We are not told very much about the state of Oedipus and Jocasta's marriage before the play begins, culminating in tragic revelations for both people. However, we are give a few clues telling us that Oedipus treated Jocasta with the utmost kindness and respect and that the couple did have a happy marriage.
We first learn of Oedipus's respect for his wife when Creon responds to his accusations of treason. As part of his argument, Creon points out that Oedipus has granted Jocasta equal rule over the city and even shares ruling the city with himself as well, as we see in Creon's line, "Do you grant equal rule of this land to her [Jocasta]?" (605). Oedipus even confirms his respect for his wife and the kindness he treats her with in his following line, "All that she desires she has from me" (606). We also learn of the respect in which Oedipus treats his wife with when she comes to break up the fight between Creon and Oedipus. Oedipus respects his wife's opinion so much that he allows himself to be pacified, allows Creon to go home, and allows Jocasta to convince him that Creon is faithful.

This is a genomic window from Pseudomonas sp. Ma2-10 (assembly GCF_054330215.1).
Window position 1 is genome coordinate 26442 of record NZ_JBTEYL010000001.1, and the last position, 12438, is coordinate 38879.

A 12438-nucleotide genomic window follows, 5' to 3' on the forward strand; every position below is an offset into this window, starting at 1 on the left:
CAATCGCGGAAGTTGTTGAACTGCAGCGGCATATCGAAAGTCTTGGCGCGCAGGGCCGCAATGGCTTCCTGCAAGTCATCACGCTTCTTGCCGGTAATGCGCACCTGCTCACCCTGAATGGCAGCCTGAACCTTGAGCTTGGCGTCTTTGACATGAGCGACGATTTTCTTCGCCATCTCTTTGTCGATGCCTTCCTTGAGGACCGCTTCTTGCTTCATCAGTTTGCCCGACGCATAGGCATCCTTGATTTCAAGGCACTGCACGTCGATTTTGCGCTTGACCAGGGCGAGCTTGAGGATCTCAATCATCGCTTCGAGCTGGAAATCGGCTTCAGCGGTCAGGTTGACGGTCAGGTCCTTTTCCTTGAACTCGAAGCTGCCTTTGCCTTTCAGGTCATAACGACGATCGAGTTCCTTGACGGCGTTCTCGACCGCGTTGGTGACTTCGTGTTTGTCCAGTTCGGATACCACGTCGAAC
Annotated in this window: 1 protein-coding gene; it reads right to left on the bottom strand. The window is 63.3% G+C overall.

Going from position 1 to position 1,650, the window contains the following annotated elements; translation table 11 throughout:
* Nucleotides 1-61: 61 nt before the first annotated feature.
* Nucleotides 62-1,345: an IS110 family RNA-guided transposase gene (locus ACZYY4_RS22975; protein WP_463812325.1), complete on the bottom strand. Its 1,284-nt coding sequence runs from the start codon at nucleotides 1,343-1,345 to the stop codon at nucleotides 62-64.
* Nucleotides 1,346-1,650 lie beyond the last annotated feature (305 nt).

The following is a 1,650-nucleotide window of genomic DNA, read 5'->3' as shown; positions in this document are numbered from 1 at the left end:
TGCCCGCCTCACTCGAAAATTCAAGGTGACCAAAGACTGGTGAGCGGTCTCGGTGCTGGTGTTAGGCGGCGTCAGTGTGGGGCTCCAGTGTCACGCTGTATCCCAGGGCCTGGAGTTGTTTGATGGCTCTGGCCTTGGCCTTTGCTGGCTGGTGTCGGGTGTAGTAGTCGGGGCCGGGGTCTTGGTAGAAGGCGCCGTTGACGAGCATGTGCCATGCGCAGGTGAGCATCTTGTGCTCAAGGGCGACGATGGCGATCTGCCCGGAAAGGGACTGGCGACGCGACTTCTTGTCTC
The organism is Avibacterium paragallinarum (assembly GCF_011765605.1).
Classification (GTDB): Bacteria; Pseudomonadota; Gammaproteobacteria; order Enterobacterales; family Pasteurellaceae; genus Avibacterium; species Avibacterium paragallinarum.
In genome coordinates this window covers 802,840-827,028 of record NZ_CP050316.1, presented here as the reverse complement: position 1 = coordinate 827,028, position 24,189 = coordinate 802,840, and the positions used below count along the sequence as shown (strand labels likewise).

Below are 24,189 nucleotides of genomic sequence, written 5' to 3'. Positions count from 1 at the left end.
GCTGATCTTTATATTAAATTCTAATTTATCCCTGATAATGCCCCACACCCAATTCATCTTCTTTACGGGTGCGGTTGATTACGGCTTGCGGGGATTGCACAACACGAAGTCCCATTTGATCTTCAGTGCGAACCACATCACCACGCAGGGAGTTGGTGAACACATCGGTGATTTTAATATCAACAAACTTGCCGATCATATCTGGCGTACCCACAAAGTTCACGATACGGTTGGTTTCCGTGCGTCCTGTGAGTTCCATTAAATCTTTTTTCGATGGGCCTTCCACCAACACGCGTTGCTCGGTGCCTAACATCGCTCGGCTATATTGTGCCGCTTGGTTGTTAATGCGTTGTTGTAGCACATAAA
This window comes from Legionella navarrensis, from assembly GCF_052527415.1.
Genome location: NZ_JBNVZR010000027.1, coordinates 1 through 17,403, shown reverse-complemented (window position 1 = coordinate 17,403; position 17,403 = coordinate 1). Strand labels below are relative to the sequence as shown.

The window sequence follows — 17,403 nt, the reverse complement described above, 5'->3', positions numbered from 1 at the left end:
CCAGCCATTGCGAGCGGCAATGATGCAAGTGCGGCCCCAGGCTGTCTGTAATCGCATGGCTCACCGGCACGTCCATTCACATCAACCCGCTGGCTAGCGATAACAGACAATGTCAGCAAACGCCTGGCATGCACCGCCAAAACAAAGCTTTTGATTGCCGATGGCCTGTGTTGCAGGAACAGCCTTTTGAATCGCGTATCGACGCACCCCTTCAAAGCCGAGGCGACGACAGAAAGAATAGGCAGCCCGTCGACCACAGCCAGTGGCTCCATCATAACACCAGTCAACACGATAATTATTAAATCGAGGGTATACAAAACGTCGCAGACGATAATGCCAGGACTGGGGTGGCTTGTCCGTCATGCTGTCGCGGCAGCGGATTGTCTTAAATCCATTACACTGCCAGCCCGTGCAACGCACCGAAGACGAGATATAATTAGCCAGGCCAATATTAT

Later, we learn from the chorus that their marriage was indeed a happy one. After Jocasta hangs herself and Oedipus stabs out his eyes, the chorus laments that so much tragedy and agony has befallen what was such a happy couple, as we see in their lines:
Their old happiness that was before was justly called happiness, but now on this one day mourning, madness, death, disgrace ... none have been absent. (1312-15)
Since the chorus states that they truly were a happy couple, we know that prior to the beginning of the play, the couple had a very strong and happy marriage that was full of mutual respect and kindness.